The analysis of 11 studies done in North America and Europe, involving more than 2.5 million births, and nearly 250,000 asthma exacerbations, showed that rates of both preterm births and hospital attendance for asthma were reduced by 10% within a year of smoke-free laws coming into effect.
Currently only 16% of the world’s population is covered by comprehensive smoke-free laws, and 40% of children worldwide are regularly exposed to second-hand smoke. To date, most studies have looked at the impact of smoking bans on adult outcomes, but children account for more than a quarter of all deaths and over half of all healthy years of life lost due to exposure to second-hand smoke…
Dr Jasper Been, lead author, says…”Together with the known health benefits in adults, our study provides clear evidence that smoking bans have considerable public health benefits for perinatal and child health, and provides strong support for WHO recommendations to create smoke-free public environments on a national level.”*
“This research has demonstrated the very considerable potential that smoke-free legislation offers to reduce preterm births and childhood asthma attacks,” says study co-author Professor Aziz Sheikh, of Brigham and Women’s Hospital, USA, and the University of Edinburgh, UK. “The many countries that are yet to enforce smoke-free legislation should in the light of these findings reconsider their positions on this important health policy question.”
…Sara Kalkhoran and Stanton Glantz from the University of California San Francisco…point out that, “Medical expenses for asthma exceeded US$50 billion in the USA in 2007, and US$20 billion in Europe in 2006. If asthma emergency department visits and admissions to hospital decreased by even 10%, the savings in the USA and Europe together would be US$7 billion annually.”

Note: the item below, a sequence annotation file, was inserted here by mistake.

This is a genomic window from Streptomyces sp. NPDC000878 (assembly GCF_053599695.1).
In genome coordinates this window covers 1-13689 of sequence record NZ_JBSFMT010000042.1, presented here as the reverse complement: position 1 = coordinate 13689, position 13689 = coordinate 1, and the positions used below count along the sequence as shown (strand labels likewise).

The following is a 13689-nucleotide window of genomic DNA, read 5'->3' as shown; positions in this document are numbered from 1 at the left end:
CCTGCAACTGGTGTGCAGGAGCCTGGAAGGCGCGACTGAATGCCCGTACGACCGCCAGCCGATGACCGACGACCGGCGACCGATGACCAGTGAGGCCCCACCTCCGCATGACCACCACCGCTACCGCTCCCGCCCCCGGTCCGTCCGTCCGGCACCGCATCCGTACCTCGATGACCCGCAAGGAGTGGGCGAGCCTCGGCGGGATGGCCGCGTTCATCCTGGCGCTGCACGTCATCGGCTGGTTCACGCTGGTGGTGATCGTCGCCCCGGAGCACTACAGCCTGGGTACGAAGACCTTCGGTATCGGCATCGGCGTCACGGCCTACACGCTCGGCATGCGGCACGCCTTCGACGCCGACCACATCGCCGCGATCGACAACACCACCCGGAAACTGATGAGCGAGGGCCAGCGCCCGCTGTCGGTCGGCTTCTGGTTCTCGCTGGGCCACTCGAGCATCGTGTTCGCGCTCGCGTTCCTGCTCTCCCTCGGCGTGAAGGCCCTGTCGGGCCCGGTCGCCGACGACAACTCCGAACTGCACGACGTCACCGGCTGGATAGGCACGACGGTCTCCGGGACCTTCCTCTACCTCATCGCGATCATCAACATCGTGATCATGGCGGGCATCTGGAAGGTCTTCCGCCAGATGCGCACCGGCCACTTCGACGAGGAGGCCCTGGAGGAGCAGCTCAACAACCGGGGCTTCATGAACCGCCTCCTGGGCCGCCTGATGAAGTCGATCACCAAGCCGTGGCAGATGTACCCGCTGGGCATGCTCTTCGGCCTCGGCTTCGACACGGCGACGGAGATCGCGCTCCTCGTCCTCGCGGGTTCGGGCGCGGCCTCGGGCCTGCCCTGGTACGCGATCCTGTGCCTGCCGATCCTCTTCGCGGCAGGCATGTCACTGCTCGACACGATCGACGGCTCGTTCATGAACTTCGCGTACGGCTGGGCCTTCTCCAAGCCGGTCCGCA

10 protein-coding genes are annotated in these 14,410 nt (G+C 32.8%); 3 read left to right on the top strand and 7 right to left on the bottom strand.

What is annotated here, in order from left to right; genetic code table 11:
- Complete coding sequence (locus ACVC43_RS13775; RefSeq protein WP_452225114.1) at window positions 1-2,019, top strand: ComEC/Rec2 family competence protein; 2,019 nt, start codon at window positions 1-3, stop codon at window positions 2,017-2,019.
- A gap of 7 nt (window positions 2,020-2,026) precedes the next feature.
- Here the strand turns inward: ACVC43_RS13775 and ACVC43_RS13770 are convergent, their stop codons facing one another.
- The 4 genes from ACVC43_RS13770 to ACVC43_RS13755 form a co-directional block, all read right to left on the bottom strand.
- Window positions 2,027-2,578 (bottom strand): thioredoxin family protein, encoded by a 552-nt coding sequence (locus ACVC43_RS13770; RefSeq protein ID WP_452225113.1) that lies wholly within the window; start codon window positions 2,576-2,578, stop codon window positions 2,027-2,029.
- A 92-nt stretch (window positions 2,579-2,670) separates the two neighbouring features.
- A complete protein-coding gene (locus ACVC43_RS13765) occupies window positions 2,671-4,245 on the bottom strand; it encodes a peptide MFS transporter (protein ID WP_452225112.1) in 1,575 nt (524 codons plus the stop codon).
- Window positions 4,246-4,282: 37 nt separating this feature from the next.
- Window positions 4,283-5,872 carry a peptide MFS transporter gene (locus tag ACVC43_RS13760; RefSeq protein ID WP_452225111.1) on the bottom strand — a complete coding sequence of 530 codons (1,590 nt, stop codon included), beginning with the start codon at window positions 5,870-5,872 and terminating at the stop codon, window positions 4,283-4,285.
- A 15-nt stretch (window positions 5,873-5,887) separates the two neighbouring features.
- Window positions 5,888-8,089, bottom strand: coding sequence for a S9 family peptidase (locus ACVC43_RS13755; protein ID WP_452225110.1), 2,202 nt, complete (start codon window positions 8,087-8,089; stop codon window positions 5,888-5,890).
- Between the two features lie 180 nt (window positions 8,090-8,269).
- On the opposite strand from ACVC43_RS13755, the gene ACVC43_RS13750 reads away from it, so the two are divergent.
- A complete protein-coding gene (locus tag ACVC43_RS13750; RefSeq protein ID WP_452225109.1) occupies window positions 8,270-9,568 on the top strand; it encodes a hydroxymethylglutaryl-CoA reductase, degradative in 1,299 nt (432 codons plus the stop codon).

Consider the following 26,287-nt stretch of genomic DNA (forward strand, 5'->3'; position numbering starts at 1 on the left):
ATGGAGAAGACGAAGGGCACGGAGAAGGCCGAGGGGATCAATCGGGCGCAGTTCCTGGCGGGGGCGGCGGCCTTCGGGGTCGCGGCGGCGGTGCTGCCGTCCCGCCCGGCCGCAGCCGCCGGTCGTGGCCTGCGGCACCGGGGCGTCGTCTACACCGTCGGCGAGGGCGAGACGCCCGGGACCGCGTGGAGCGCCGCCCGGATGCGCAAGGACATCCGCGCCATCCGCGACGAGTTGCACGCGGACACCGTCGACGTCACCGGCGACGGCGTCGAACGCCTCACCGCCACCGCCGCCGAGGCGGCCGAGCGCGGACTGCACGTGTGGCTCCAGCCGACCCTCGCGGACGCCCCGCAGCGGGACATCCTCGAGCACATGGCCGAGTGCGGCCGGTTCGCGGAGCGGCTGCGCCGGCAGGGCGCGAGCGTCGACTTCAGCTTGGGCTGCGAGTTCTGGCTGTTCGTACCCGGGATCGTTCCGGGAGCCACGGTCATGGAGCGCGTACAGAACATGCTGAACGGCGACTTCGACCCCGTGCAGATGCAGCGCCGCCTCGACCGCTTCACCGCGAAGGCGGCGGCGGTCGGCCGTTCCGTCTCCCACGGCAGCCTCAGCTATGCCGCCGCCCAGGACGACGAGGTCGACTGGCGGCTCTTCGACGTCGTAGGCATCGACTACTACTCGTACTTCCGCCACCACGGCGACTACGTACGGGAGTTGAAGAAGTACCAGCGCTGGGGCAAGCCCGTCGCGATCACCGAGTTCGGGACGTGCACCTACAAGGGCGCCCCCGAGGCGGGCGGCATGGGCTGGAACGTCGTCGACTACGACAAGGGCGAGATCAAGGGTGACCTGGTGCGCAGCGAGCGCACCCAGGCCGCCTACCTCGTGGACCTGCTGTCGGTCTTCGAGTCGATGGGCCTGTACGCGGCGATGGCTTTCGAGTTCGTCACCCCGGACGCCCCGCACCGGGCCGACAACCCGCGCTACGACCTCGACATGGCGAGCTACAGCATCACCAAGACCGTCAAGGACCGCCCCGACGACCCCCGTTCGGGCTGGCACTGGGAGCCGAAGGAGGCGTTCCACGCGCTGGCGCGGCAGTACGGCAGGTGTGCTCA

They conclude, “The cigarette companies, their allies, and the groups they sponsor have long used claims of economic harm, particularly to restaurants, bars, and casinos, to oppose smoke-free laws despite consistent evidence to the contrary. By contrast, the rapid economic benefits that smoke-free laws and other tobacco control policies bring in terms of reduced medical costs are real. Rarely can such a simple intervention improve health and reduce medical costs so swiftly and substantially.”
Folks who understand the realities of scientific study have no difficulty comprehending works like this one. Frankly, I doubt if even our Congress-critters would have a problem getting it. The problem there – as is the case with most political bodies – is the dollars tossed into the winds of election campaigns by tobacco companies, growers and the rest of the sleazy denizens of the smoking industry.
Perish the thought our politicians actually work at serving the citizens of their various electorates. Not when the core values determining political priority and primacy have to include dollar signs.